Study Guide

Field 083: Gifted Education 
Sample Constructed-Response Assignment

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Test Directions for the Constructed-Response Assignment

This section of the test consists of one constructed-response assignment. You are to prepare a written response of approximately  300 to 600  words on the assigned topic. You should use your time to plan, write, review, and edit your response to the assignment.

Read the assignment carefully before you begin to write. Think about how you will organize your response.

As a whole, your response must demonstrate an understanding of the knowledge and skills of the field. In your response to the assignment, you are expected to demonstrate the depth of your understanding of the content area through your ability to apply your knowledge and skills rather than merely to recite factual information.

Your response to the assignment will be evaluated on the basis of the following criteria:

 start bold PURPOSE: end bold  the extent to which the response achieves the purpose of the assignment
 start bold SUBJECT MATTER KNOWLEDGE: end bold  accuracy and appropriateness in the application of subject matter knowledge
 start bold SUPPORT: end bold  quality and relevance of supporting details
 start bold RATIONALE: end bold  soundness of argument and degree of understanding of the subject matter

The constructed-response assignment is intended to assess subject matter knowledge and skills, not writing ability. However, your response must be communicated clearly enough to permit valid judgment of the scoring criteria. Your response should be written for an audience of educators in this field. The final version of your response should conform to the conventions of edited American English. Your written response must be your original work, written in your own words, and not copied or paraphrased from some other work.

Be sure to write about the assigned topic. You may not use any reference materials during the test. Remember to review what you have written and make any changes you think will improve your response.

Sample Constructed-Response Assignment

subarea roman numeral 3 
Learning Environments and Instruction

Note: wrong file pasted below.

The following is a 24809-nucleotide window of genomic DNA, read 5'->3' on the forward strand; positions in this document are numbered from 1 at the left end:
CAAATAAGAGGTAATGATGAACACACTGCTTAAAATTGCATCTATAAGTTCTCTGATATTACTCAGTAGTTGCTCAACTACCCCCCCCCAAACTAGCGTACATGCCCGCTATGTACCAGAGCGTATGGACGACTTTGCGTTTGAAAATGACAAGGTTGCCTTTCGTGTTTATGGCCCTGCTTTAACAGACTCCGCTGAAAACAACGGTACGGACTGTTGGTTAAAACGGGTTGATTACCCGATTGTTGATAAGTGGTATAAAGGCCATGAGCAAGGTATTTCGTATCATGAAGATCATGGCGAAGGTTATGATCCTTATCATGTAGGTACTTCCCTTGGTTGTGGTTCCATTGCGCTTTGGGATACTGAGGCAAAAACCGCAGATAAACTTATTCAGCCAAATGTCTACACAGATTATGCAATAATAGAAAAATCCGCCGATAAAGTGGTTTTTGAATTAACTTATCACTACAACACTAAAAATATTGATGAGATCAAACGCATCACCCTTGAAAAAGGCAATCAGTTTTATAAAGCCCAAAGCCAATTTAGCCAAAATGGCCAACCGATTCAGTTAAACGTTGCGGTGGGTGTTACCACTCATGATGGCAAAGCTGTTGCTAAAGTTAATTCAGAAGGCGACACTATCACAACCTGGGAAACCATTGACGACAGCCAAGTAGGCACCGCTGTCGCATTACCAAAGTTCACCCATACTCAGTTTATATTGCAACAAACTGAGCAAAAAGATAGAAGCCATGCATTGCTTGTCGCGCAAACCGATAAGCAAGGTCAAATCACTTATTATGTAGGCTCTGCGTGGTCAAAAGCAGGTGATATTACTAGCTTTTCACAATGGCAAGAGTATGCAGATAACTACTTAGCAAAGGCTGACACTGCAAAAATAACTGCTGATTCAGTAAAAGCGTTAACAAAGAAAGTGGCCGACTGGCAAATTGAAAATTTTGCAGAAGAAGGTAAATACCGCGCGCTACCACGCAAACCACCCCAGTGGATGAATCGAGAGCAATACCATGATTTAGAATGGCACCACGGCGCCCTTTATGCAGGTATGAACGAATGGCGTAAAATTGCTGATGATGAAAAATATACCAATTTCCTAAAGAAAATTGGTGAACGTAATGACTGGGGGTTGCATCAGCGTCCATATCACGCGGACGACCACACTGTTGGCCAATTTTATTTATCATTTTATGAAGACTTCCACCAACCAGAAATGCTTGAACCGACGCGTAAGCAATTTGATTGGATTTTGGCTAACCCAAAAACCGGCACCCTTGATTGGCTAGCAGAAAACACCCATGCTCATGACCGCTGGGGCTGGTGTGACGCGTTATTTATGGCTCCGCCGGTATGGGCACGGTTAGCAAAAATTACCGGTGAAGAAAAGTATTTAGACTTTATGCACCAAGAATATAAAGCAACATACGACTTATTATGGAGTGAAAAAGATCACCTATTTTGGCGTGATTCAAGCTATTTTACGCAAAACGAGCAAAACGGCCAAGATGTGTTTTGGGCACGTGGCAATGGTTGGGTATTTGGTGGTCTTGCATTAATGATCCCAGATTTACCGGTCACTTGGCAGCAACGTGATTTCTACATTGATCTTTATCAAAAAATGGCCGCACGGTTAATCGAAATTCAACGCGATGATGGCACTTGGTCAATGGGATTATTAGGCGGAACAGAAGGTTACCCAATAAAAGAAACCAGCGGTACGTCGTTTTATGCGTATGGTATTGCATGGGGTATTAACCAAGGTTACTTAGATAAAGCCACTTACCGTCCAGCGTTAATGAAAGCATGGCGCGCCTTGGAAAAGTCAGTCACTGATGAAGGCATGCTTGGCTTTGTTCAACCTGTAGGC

start bold Read the information below about a student with gifts and talents; then respond to the assignment that follows. end bold 

James, a fifteen-year-old eleventh grader, was identified as gifted in fourth grade at the age of nine. At that time, he was a passionate learner who was very interested in the history of the  U S  space program. That year, working at home, he built a detailed scale model of the International Space Station. He also got excellent grades, and his teachers assessed him as able to complete work well above his grade level in all subjects. He skipped fifth grade, integrating well into his sixth-grade class.

Throughout junior high school, James participated in a science-focused program. In this program, students with scientific talent were encouraged to plan and develop research projects leading to physical products or information products intended to appeal to authentic audiences. For example, the group designed, built, and sold automatic door openers, a project that included learning how to keep inventors' logs and how to file a patent claim. The following year, the group did an environmental study of the local watershed and presented their findings to the town council. James loved this program, which was ungraded. According to the group's advisor, James thrived both intellectually and socially.

In his high school, no such group exists; however, the school has an excellent AP program. His teachers have encouraged him to take advantage of this program, stressing the fact that college credit can be granted for AP courses and that college-level work is expected. Thus far, however, James has taken only one AP class—AP Physics B—for which he received a  B plus,  with a score of 4 on the test itself. He did particularly well on the lab components of the course; his weakness was the mathematical component of the course, even though he achieved all A's and B's on assignments and assessments. He says that he has no desire to take AP Physics C, which involves calculus.